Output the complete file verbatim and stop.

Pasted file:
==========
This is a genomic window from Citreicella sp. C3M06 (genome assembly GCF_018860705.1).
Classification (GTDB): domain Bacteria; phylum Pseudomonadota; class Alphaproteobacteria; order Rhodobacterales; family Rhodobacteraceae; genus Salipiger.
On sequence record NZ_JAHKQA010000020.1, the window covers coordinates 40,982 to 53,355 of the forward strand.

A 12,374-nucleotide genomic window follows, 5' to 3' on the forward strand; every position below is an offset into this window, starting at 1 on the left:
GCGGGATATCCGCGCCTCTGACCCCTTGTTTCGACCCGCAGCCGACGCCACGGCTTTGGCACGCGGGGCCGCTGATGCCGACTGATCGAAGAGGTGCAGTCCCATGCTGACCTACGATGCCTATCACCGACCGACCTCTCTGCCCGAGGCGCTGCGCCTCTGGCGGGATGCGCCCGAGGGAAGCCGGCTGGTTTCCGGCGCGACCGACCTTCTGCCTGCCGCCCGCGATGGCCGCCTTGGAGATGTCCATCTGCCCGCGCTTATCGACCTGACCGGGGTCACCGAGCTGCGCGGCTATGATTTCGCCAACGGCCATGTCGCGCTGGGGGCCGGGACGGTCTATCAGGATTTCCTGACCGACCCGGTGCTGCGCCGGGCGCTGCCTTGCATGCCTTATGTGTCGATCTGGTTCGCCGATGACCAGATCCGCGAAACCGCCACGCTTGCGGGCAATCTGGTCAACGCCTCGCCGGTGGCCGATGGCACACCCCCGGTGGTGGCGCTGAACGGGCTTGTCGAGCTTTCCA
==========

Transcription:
This is a genomic window from Citreicella sp. C3M06 (genome assembly GCF_018860705.1).
Classification (GTDB): domain Bacteria; phylum Pseudomonadota; class Alphaproteobacteria; order Rhodobacterales; family Rhodobacteraceae; genus Salipiger.
On sequence record NZ_JAHKQA010000020.1, the window covers coordinates 40,982 to 53,355 of the forward strand.

A 12,374-nucleotide genomic window follows, 5' to 3' on the forward strand; every position below is an offset into this window, starting at 1 on the left:
GCGGGATATCCGCGCCTCTGACCCCTTGTTTCGACCCGCAGCCGACGCCACGGCTTTGGCACGCGGGGCCGCTGATGCCGACTGATCGAAGAGGTGCAGTCCCATGCTGACCTACGATGCCTATCACCGACCGACCTCTCTGCCCGAGGCGCTGCGCCTCTGGCGGGATGCGCCCGAGGGAAGCCGGCTGGTTTCCGGCGCGACCGACCTTCTGCCTGCCGCCCGCGATGGCCGCCTTGGAGATGTCCATCTGCCCGCGCTTATCGACCTGACCGGGGTCACCGAGCTGCGCGGCTATGATTTCGCCAACGGCCATGTCGCGCTGGGGGCCGGGACGGTCTATCAGGATTTCCTGACCGACCCGGTGCTGCGCCGGGCGCTGCCTTGCATGCCTTATGTGTCGATCTGGTTCGCCGATGACCAGATCCGCGAAACCGCCACGCTTGCGGGCAATCTGGTCAACGCCTCGCCGGTGGCCGATGGCACACCCCCGGTGGTGGCGCTGAACGGGCTTGTCGAGCTTTCCA